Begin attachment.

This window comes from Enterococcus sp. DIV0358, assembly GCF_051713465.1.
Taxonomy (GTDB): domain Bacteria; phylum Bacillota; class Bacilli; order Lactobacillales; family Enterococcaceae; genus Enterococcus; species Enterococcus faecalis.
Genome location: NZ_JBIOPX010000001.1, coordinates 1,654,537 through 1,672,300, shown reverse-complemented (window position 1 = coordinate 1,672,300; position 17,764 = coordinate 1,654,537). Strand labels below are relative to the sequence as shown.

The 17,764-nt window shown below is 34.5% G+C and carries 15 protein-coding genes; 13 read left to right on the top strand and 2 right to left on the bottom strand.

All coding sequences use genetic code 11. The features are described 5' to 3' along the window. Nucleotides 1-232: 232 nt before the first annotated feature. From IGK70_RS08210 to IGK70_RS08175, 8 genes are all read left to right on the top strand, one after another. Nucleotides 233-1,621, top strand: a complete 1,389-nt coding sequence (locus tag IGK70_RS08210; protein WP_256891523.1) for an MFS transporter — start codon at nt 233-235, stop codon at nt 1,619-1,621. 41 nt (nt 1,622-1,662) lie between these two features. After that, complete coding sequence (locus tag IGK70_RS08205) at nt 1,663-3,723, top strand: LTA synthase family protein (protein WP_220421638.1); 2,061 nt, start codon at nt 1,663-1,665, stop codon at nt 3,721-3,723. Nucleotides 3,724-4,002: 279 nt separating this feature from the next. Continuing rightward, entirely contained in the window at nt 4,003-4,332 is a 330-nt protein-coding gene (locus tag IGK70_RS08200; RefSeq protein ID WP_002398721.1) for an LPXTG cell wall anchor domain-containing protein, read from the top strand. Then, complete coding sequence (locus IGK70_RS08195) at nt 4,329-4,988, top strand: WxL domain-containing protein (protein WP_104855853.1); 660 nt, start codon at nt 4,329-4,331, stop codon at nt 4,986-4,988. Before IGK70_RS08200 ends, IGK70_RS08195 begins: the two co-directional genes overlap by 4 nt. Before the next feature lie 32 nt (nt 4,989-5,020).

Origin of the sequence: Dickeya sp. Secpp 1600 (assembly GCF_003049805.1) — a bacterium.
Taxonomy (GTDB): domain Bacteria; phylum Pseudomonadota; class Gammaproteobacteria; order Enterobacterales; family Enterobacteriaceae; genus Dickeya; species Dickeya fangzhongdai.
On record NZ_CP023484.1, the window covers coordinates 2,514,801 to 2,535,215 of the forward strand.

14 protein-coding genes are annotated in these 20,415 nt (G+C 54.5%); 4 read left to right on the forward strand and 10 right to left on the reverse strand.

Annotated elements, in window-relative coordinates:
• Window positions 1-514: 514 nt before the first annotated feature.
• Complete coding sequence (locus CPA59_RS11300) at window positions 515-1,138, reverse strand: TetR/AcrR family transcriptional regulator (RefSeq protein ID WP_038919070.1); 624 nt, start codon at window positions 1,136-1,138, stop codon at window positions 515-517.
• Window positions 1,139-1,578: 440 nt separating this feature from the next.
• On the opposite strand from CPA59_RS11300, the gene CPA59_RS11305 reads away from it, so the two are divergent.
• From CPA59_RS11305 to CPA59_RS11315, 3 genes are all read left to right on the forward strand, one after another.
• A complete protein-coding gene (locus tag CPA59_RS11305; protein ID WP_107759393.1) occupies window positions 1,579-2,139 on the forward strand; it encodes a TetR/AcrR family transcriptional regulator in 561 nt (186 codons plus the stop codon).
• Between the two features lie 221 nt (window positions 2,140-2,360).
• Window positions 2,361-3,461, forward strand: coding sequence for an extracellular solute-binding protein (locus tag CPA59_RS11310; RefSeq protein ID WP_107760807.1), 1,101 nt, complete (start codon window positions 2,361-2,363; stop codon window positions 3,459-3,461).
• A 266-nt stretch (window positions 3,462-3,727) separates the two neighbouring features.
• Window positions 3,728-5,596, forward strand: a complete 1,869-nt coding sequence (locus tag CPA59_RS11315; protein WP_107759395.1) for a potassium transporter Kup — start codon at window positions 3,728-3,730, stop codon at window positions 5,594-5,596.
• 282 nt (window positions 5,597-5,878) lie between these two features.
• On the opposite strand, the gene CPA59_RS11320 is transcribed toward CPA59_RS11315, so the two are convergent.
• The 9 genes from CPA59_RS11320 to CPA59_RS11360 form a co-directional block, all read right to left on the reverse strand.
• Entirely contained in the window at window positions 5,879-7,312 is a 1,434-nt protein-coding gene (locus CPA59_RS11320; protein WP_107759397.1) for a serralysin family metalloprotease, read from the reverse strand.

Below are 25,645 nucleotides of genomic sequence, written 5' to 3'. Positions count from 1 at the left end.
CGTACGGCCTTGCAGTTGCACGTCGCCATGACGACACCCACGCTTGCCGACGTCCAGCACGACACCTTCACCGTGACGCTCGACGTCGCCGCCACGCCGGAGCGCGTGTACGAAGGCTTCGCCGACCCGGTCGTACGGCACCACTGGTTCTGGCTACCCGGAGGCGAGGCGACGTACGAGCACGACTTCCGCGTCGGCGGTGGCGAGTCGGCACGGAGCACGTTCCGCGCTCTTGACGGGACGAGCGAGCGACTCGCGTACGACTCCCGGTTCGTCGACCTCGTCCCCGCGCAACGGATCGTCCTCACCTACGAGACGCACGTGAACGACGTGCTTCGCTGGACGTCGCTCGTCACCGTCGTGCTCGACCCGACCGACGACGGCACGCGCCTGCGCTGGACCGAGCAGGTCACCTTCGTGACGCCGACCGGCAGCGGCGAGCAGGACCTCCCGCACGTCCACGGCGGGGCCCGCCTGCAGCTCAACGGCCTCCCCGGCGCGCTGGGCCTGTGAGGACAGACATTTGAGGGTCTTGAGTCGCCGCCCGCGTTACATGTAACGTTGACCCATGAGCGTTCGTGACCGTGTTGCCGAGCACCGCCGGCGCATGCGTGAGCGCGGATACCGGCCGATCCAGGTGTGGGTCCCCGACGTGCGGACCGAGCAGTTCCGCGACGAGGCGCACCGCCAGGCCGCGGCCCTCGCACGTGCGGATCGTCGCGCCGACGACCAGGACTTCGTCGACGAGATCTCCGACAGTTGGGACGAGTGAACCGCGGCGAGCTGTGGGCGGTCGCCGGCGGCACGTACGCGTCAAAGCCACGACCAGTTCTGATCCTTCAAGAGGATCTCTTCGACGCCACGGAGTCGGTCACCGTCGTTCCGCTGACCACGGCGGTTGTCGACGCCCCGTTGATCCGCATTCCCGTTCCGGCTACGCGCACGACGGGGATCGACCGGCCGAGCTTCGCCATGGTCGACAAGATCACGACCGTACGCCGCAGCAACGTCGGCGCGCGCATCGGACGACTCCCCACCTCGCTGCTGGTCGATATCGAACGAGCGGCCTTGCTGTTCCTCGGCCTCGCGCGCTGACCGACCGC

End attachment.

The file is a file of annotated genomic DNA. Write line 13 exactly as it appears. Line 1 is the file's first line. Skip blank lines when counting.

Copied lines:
• Window positions 1,139-1,578: 440 nt separating this feature from the next.